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Wine in Translation

When you don't have wine, write about wine. (Psst: we usually have wine, as this photo from our most recent party proves.)

When you don’t have wine, write about wine. (Psst: we usually have wine, as this photo from our most recent party proves.) Credit: Amanda Tipton Photography

by Danielle Krolewicz

Lit  Fest is great. I don’t have to tell you that. I’ve seen you there- I know you know. Getting together with people who have similar interests (more than similar interests) is a wonderful thing, made even more wonderful with food and wine.

This year I got to take a class with Rebecca Berg: “Works in Translation.” It brought me back to college, where, in World Literature class, we read novels like E.M. Forster’s A Passage to India, VS Naipaul’s A Bend in the River, and other “classics.”

(Although they are classics for a reason, we all know that it’s just a fancy word for old.) So it was refreshing to take Rebecca’s class that included works I had never heard in translation from years like 2008 and places like Spain.

I’m barely a writer-writer, let alone a fiction writer, but in the class I found myself around poets, readers and fictionistas. We read a lot of fiction, and even tried to write a little bit. Needless to say, I had to step out of my comfort zone.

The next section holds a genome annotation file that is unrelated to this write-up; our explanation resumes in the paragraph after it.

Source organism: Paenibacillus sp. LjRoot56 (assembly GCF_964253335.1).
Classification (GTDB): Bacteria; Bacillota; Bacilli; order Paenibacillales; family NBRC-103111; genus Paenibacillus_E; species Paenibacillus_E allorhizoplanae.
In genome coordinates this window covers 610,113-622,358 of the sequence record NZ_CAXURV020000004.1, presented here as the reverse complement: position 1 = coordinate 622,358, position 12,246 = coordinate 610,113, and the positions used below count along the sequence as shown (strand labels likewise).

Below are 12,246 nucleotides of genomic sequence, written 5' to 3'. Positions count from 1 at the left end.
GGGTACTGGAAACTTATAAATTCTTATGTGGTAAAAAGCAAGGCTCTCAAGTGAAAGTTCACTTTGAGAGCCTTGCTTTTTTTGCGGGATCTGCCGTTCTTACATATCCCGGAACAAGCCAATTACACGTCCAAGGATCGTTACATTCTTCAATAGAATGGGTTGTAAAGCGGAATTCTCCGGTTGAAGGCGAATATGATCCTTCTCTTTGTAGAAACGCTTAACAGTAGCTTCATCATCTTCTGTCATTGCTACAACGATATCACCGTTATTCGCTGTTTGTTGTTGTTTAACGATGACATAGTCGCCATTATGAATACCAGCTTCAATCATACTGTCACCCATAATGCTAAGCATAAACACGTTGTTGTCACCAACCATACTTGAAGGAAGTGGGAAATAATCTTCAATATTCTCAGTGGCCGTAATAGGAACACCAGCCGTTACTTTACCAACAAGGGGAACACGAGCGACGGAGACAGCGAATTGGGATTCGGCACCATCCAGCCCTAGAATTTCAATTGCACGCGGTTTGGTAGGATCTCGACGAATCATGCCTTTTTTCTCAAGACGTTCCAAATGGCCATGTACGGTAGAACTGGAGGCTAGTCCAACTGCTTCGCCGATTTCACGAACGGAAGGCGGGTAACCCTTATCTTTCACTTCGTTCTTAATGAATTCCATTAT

I think everyone participating in anything at LitFest, or Lighthouse for that matter, has stepped out of their comfort zone at some point (usually lubricated with wine, as writers do). We have to try something new, talk to someone new, learn from someone different than us, in order to challenge ourselves and our craft, and this class definitely did that for me.

As for the fiction- I didn’t have wine, so I wrote about it.

Social worker by day, writer by night, Danielle enjoys reading with kids at the Boys and Girls Club all day and reading to herself at a good brewery in the evening. She blogs at

About Lighthouse Writers Workshop

Lighthouse Writers Workshop is the literary center for writers, readers, and literary gadabouts in the Rocky Mountain region.

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